Righteousness does not mean for you to turn your faces towards the East and towards the West, but righteousness means one should believe in God (Alone), the Last Day, the angels, the Book and the prophets; and no matter how he loves it, to give his wealth away to near relatives, orphans, the needy, the wayfarer and the beggars, and toward the freeing of captives, and to keep up prayer and pay the welfare tax, and those who keep their word whenever they promise anything; and are patient under strain and hardship and in time of peril Those are the ones who act royally and perform their duty. (The Holy Qur 'an 2:177)
A Muslim is one who is committed to peace continuously striving to follow the way of righteousness and justice revealed by God; the Arabic word muslim refers to a man, muslima to a woman. In either case the literal meaning is "one who submits to God's teachings and commandments, which leads to peace."
Muslims have three distinct advantages to help them in the practice of Islam as their way of life:
|1.||The Sacred Scripture called the Qur'an, which was revealed to the Prophet Muhammad (peace be upon him) in the 7th century of the Common Era, and which, after 1400 years, remains authentic in its original Arabic text, in the language which is still used and understood by millions of people throughout the world today; it contains God's guidance in teachings and commandments which are valid for all times and all places, and which encompass all spheres of human life.|
|2.||The Prophet Muhammad, whom the Qur'an names as "the Seal (last) of the Prophets", and of whose life and mission there is a complete and authentic record in the Sira and the Hadith. These show how he exemplified the teachings and commandments of God in practice, and elaborated the principles laid down in the Qur'an in order to provide a sure guidance for their interpretation and application for all later times and societies.|
|3.||The Sacred Law, called the Shari'ah, which sets out the way of worship prescribed in the Qur’an and the Prophet's practice; it goes beyond the common understanding of worship as the performance of religious rituals, and encompasses the whole of human life, individual as well as social. Thus all so-called secular activities become acts of worship, provided they are performed with pure and righteous intention, seeking God's pleasure.|
Muslims are enjoined to organize their lives on the basis of a series of ritual acts of worship which are ordained in the Qur'an as ways which discipline human beings to remember God constantly, accepting his Sovereignty and pledging to obey His commandments:
|1.||Declaration of belief (Shahada): this is the initial act of faith, expressed in a simple statement which testifies to one's commitment to following the straight path of God's guidance upon which Muslims seek to live their lives;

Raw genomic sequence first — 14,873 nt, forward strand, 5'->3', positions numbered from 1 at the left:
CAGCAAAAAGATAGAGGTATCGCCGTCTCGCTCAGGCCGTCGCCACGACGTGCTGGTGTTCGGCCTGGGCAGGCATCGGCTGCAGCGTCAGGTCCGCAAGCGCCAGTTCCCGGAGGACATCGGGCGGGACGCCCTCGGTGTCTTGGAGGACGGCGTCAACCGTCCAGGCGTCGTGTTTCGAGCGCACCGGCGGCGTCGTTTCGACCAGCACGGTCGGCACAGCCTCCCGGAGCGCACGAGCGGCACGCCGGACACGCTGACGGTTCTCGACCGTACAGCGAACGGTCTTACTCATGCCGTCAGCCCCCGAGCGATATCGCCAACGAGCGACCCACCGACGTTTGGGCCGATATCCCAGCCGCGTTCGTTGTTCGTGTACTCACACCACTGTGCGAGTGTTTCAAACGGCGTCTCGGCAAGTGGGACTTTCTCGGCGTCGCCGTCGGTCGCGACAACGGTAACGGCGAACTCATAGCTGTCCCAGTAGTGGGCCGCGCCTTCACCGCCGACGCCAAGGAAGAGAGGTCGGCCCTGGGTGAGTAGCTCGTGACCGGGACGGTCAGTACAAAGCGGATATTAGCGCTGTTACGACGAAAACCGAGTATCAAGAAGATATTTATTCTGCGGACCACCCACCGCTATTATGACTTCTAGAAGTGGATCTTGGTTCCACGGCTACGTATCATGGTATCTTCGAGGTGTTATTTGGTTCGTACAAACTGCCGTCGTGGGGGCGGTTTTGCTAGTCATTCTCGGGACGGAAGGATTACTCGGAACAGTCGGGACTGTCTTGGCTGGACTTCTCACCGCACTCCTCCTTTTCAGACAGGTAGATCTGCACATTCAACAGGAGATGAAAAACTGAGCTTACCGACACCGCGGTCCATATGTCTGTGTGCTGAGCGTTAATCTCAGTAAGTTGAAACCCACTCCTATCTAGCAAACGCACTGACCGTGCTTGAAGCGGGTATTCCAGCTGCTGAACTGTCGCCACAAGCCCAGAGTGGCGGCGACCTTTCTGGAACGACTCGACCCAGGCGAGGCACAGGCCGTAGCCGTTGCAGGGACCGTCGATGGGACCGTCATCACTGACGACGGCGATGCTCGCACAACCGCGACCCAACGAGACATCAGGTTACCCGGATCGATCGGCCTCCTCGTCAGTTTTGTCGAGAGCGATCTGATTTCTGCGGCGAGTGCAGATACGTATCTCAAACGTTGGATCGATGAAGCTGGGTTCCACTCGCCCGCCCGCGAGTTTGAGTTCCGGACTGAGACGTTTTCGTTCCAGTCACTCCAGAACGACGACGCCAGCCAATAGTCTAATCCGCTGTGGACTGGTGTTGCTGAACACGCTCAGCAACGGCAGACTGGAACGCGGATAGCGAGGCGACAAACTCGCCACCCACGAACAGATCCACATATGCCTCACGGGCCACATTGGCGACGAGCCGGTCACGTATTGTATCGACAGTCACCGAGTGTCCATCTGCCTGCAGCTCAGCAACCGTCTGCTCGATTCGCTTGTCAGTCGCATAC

|2.||Prayer (Salat): offered five times a day, has the effect of reminding the faithful that "remembrance of God is indeed the greatest virtue", and helps them adhere to the path of righteousness, and to restrain from indecency and evil.|
|3.||Fasting (Sawm): observed through the daylight hours of the 29/30 days of the Islamic month of Ramadan, involves abstinence from eating, drinking, smoking and marital intercourse; this reminds the believers of their dependence upon God, as well as their kinship with, and responsibility for the millions of human beings in the world who experience involuntary fasting because of lack of food, or its unjust distribution.|
|4.||Purification of wealth (Zakat): this requires the annual giving of a fixed amount of excess personal assets for the benefit of the poor, the incapacitated, the deprived, and the welfare of the community; it serves to remind Muslims that all beneficence comes from the bounty of God, and is enjoyed only through His mercy; sharing becomes an act of purification both of the wealth itself, and of the giver whose soul is disciplined against greed by the practice of selflessness.|
|5.||Pilgrimage (Hajj): which all Muslims should perform at least once in a lifetime, if personal circumstances permit; it gathers the believers as members of the diverse human family into a single community. They perform prescribed acts of worship at the Holy House of the Ka’ba in Makkah (Mecca) which, according to the Qur'an, was originally built by the prophet Abraham and his son Ishmael; and at Mount Arafat, where they remember the pure and original way of life of Adam, the progenitor of the human race, reaffirmed by the Patriarch of the entire human family, the Prophet Abraham, and finally perfected and completed by God for all humanity through the mission of the Prophet Muhammad - the way of life known as Islam which has at its heart the doctrine of the unity and uniqueness of the One God.|
Each of these prescribed acts of worship brings Muslims daily and repeatedly before God Almighty as the Creator, Sustainer and Judge of all humanity.
Through these acts of worship, God helps Muslims to fulfill the obligation of striving which he has ordained for this life; the striving actively and freely to surrender one's own will in obedience to the Will of God, inwardly in intention and outwardly in word and deed; individually in personal conduct and collectively in the improvement of society; the striving for peace in the world through the proclamation of true faith, and its defense against all that threatens it.